This Little Austrian Ski Resort Might Be Your Perfect Winter Escape

16 May 2015
Read Time: 2.8 mins

This small Tyrolean village sits at just under 1,000 metres at the bottom of a long valley of the same name, overlooked by the 1,899-metre Gratlspitz mountain.

Since the arrival in 2012 of an eight-person gondola linking the Alpbach side of the resort with the Wildschonau valley, Alpbach has become part of the Ski Juwel area, which incorporates the resorts of Reith, Oberau and Niederau, whose 145 kilometres of runs make it one of the largest areas in the Tyrol.

Amid the timber-clad chalets and dark green spruce trees, you may come across a plaque announcing that you are entering the most beautiful village in Austria – and it’s spot on.

Farmhouses dot the slopes, for this is a working village of more than 100 farms, and you might end your ski run next to a pile of fresh manure or find that your ski instructor works as a dairy farmer in summer.

 Unspoiled Alpbach (Image: Getty)

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The Choice Of Generations

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In the 1970s, the village introduced laws requiring that every new building be constructed in traditional stone-and-wood style. And that’s a clue as to why most people come here – the relaxed pace and great scenery.

Skiers tend to get up the mountain by 9am, have lunch at about noon and head off the slopes at about 3pm.

Loyalty to Alpbach is very high: it’s the resort of choice for generations of a small number of British skiers. One veteran said: “I’ve been coming here every year for 27 years. It’s friendly, it’s welcoming, and you get great food and skiing. Why would I want to go anywhere else?”

Ski lift. On the ski lift. Photo: Alamy

There are three gondolas: the Pöglbahn and Wiedersbergerhornbahn for the Alpbachtal side, and the gondola up to the Schatzberg, the highest peak on the Wildschönau side at 1,898 metres.

Lifts are fast with short queues, and pistes are well-marked and generally quiet.

And once you get up the mountain, there’s a diversity of options: there are steeper slopes on the Alpbachtal side and the more cruisey Wildshönau side is good for leisurely afternoons, with nursery slopes, jump parks and cross-country routes.


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You Might Not Dance On Tables But Apres Ski Is Lively

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The pistes at Reith are floodlit three times a week.

The area is best suited to intermediate skiers. Some of the 78 kilometres of reds are fantastic, offering descents of almost one kilometre from peak to valley floor.

But skiers should bear in mind that what’s classed as a red on the Alpbachtal side is considered a black across the valley. There’s a handful of black runs (18 kilometres in total) under the Wiedersbergerhorn. Book skiing or snowboarding lessons with Skischule Alpbach.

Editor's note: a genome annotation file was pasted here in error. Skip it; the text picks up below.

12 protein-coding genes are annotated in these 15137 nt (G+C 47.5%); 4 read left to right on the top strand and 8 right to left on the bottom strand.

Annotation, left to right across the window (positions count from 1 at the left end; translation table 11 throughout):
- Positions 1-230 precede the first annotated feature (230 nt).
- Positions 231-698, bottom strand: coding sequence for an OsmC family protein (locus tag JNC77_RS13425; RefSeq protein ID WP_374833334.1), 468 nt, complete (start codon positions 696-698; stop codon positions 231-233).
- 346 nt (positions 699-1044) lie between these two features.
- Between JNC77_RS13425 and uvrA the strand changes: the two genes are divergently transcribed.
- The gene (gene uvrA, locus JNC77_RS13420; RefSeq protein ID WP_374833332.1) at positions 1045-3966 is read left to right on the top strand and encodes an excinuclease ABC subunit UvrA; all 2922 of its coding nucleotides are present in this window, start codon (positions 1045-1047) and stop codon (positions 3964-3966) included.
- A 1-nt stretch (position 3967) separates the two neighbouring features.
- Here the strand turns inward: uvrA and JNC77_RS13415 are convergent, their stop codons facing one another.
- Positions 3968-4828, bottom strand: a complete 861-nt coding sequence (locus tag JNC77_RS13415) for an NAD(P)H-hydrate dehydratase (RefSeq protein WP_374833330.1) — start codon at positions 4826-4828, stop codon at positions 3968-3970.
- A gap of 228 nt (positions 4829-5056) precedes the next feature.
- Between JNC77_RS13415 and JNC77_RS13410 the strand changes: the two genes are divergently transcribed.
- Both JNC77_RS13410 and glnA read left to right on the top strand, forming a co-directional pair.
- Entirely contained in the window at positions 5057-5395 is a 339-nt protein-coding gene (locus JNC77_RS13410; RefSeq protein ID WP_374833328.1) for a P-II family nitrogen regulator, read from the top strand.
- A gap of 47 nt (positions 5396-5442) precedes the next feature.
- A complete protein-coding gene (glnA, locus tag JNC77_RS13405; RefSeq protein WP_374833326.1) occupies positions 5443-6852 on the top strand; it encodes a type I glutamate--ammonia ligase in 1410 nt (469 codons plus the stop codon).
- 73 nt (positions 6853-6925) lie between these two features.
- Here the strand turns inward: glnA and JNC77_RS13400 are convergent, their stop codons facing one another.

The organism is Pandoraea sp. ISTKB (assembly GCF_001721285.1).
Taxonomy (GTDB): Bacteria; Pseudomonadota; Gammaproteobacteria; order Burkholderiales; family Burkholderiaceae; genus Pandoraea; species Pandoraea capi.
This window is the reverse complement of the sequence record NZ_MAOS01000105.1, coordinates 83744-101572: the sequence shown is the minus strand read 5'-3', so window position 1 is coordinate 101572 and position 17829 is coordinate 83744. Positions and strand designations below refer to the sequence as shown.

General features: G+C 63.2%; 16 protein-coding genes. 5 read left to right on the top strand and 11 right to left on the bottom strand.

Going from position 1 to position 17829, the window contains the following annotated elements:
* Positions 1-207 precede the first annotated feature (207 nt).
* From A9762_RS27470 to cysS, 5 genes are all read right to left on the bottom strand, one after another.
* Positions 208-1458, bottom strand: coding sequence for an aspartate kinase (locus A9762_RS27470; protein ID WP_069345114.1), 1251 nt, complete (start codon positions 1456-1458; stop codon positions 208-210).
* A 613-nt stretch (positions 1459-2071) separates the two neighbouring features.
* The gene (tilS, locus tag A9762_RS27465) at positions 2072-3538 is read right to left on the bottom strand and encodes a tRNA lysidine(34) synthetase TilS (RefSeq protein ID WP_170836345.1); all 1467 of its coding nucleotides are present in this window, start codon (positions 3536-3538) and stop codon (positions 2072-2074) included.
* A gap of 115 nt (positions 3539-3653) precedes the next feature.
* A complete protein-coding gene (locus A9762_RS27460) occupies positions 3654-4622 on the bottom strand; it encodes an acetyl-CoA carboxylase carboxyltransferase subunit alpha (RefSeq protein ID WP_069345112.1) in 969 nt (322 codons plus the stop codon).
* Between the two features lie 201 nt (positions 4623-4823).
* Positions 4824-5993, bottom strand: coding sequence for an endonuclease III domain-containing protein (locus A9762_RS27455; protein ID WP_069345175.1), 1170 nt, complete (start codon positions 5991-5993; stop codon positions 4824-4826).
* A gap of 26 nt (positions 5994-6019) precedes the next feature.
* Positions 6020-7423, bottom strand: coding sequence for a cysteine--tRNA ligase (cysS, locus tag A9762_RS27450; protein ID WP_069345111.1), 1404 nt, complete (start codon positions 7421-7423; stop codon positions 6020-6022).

A good place to hire equipment is Conny’s in the village.

There’s about 70 kilometres of walking tracks, including a panoramic trail along both sides of the valley, passing waterfalls, woods and farmhouses.

Ski Lodge in Alpbach. Ski Lodge in Alpbach. Photograph: Neil Beer/Getty Images

You won’t be dancing on tabletops, but Alpbach’s apres ski is lively enough. Head off the slopes to bars such as Umbrella Six or Joe’s Salettl, or to friendly village bars like Post Alm or the Jakober Irish pub, which have live music evenings, or Waschkuchl for Wednesday karaoke.

Restaurants in the village are affordable.

Boglalm is a cosy mountain hut famous for its spit-roasted chicken that you have to order 24 hours in advance and Grostl, an Austrian hash of beef or bacon fried in a huge iron pan with herbs and potatoes.

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A Rustic Meal Sums Up The Retro Charm

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Higher up, Hornboden has a panoramic sun terrace and, on the Schatzberg side, popular Gipfö Hit serves traditional Tyrolean dishes such as Knödel (spinach dumplings), Käsespätzle (cheesy noodles), and Germknödel, a sweet yeast dumpling.

Walk up the mountain behind Alpbach to the Zottahof restaurant for Kaiserschmarrn – torn strips of sweet omelette served with stewed fruit and washed down with fresh farm milk. It’s a rustic meal that sums up Alpbach’s retro charm.

 There are walking tracks too (Image: Getty)

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The nitty-gritty

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  • Alpbach has 145 kilometres of pistes, 47 lifts, highest altitude 2,030 metres
  • Good for traditional feel and easy access
  • Lift pass (six-day): adult €211 (A$300); child €105 (A$150)
  • Beer: €4 (A$5.75)
  • Runs: 1 green, 34 blue, 13 red, 18 black
  • Limitations: The village isn’t right on the slopes, but free buses make the 10-minute trip to the gondolas.
  • Getting there: Innsbruck airport is an hour by car, and Salzburg, Munich and Bolzano less than two. Or take the overnight train from London to nearby Worgl.

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Visit your local Flight Centre store or call 131 600 for more travel advice and the latest travel deals.

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This article originally appeared on guardian.co.uk

This article was written by Jessica Aldred from The Guardian and was legally licensed through the NewsCred publisher network.

Jessica Aldred

Jessica Aldred is the deputy and production editor of theguardian.com/environment and writes on wildlife and conservation. She has worked at the Guardian in a range of roles covering news, sport, arts and public sector since 2002. You can follow her on Twitter @j_aldred.